The Bábí-Bahá'í Transformation and Interpretation of the Islamic Basmala
First presented at the Irfan Colloquia Session #102
Bosch Baha'i School: Santa Cruz, California, USA
May 18–22, 2011
(see list of papers from #102)
"The Basmala is closer to the Greatest Name (al-ism al-a`zam) than the black of the eye is to its white."
The Arabic Islamic term Basmala indicates the frequently repeated Qur'anic phrase or verse, "bism Allah al-Rahman al-Rahim," which is usually translated, "In the name of God, the Merciful, the Compassionate." This theologically important phrase has a very long history within the Islamic religion with its over, 1,000 years of Qur'an commentary, commentary upon a book communicated through the Prophet Muhammad over a 22-year or so period (c. 610-632 CE). The Basmala is the first verse of the first Sura (chapter) of the over 6,000 verse Qur'an. It prefixes most of its 114 chapters and is a central topic of discussion within numerous Sunni and Shi`i hadith or traditions (such as that cited above) about the Basmala and the Greatest or Mightiest Name of God (al-ism al-a`zam). The Basmala prefixes most of the surahs of the Qur'an and is recited in many Islamic ritual, devotional, and other circumstances. It has been interpreted in thousands of fascinating ways. Some commentators have explained each of its 5 or six words while others have allotted various deep, esoteric meanings to each of the 19 letters which make up its successive words. Marvellous calligraphic representations of the Basmala are found throughout Islamic history (see above, below the title).
(A well-known Islamic tradition)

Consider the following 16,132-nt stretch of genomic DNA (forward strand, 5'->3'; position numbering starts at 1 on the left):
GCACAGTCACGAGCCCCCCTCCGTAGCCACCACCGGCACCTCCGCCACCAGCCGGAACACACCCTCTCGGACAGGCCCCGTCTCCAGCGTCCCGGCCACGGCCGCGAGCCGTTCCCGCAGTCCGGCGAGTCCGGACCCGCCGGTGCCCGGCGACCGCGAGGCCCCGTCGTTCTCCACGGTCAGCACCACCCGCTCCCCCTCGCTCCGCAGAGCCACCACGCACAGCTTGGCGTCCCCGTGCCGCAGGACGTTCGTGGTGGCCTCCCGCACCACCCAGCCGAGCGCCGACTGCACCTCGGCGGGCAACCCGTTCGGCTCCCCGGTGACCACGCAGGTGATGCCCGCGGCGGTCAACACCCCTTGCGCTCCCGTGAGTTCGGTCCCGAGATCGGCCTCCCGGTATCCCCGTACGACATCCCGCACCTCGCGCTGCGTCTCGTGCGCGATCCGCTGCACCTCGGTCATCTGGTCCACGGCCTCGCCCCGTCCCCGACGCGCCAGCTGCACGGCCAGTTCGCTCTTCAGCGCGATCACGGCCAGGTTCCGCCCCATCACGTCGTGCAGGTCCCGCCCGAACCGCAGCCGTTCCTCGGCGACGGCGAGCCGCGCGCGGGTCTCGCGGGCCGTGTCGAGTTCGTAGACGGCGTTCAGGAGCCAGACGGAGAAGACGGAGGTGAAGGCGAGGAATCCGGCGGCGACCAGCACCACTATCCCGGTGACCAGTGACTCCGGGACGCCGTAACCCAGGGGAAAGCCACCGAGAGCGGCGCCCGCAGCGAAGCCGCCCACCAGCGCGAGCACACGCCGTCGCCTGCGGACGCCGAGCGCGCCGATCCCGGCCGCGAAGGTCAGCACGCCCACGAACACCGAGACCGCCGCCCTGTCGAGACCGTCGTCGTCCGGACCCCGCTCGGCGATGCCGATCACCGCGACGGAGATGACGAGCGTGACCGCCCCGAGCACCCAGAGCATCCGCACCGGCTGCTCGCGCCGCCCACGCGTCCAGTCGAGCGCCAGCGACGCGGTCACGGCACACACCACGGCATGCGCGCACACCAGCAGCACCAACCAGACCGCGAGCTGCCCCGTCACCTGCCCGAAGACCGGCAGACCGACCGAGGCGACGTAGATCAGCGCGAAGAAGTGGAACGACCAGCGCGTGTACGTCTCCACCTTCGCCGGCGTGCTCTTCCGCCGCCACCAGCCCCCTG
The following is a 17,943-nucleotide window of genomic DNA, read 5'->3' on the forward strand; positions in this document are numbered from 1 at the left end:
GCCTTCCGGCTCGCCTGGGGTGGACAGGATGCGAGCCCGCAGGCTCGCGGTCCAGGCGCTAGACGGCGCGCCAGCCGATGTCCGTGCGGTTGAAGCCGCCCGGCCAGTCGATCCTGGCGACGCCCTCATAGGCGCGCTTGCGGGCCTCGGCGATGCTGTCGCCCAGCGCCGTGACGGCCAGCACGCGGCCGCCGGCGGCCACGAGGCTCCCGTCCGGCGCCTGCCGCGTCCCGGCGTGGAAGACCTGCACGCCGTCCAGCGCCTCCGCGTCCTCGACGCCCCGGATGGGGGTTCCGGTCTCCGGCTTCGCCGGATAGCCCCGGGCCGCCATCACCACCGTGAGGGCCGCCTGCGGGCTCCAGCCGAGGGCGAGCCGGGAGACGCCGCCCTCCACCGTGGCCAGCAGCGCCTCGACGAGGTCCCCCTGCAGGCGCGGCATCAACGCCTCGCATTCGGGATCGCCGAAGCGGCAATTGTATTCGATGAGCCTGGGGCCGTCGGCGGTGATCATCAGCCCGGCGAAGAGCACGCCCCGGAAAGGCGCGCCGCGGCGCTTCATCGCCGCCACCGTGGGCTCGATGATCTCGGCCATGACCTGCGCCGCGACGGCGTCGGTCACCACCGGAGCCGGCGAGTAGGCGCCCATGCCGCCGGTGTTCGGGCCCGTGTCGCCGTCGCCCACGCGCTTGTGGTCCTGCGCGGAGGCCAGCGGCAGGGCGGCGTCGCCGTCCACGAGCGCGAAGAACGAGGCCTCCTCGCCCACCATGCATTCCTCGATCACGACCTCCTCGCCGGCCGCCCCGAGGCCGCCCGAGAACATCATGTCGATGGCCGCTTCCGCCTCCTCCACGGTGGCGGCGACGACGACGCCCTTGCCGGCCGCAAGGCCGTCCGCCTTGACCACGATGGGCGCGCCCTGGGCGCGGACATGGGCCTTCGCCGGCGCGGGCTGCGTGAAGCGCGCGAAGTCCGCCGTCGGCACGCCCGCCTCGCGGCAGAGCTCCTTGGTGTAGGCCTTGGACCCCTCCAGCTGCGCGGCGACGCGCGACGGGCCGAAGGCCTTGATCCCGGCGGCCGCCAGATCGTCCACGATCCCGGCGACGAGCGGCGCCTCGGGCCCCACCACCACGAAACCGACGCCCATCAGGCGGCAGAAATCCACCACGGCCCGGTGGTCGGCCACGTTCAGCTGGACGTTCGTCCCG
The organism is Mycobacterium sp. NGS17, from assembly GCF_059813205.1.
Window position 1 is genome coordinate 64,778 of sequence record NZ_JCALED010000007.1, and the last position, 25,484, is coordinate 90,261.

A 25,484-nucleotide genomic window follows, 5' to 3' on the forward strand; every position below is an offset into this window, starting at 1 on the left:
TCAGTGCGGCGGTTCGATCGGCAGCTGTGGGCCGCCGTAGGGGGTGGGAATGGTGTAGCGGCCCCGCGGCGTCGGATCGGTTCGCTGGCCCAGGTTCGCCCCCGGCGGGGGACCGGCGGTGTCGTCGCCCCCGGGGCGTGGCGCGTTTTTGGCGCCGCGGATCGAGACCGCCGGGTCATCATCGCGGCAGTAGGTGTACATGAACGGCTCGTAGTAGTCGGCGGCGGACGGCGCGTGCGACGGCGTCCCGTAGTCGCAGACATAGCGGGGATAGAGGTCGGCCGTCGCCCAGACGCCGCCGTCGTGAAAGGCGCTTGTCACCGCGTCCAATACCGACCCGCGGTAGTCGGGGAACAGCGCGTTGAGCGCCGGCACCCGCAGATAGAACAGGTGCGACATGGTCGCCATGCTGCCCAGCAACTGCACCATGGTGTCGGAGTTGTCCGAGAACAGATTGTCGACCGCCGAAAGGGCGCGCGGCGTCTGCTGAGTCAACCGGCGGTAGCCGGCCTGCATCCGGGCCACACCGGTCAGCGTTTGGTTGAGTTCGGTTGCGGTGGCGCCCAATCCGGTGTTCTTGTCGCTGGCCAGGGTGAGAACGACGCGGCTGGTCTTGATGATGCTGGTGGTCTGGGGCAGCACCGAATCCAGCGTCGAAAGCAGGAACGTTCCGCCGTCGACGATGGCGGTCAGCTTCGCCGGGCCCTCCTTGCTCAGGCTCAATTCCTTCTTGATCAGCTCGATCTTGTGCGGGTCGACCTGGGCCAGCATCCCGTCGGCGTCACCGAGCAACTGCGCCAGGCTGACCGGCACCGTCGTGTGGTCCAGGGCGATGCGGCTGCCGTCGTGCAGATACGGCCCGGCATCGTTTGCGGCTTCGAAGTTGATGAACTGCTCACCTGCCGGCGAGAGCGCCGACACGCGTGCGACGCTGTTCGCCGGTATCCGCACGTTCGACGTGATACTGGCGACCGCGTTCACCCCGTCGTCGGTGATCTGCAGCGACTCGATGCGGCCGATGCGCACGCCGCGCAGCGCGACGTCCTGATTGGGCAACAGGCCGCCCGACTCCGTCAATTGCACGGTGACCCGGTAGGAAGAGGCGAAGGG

The first letter of the Basmala is the Arabic letter "B" which Jesus himself whilst a schoolboy, (according to a hadith of the Prophet Muhammad), stated that it indicated Baha'-Allah, the Splendor or Glory of God. In Islamic sources this hadith has an interesting history and literary background a few aspects of which will be communicated in this presentation.
Within the writings of the Bab, the Islamic Basmala is frequently found and many times exponded. It prefixes many of his early writings and occurs thousands of times subsequently in newly created versions. In fact the Bab came to alter the Islamic Basmala to the theologically apophatic ("negative") phrase Bism Allah al-amna' al-aqdas, or, "In the name of God, the Most Abstruse, the Most Holy." The early Shaykhi leaders, Shaykh Ahmad al-Ahsai (d. 1826 CE) and Sayyid Kazim Rashti (d.1843 CE), wrote a number of commentaries upon the Islamic Basmala as did the central figures of the Babi and Baha'i religions, the Bab (1819-1850), Baha'u'llah (1817-1892) and his eldest son Abdu'l-Baha (1844-1921). The purpose of this paper will be to explain some aspects of the history and theology of the Basmala concept, its Babi transformation, and some of the interpretations given to it in the Baha'i sacred writings.
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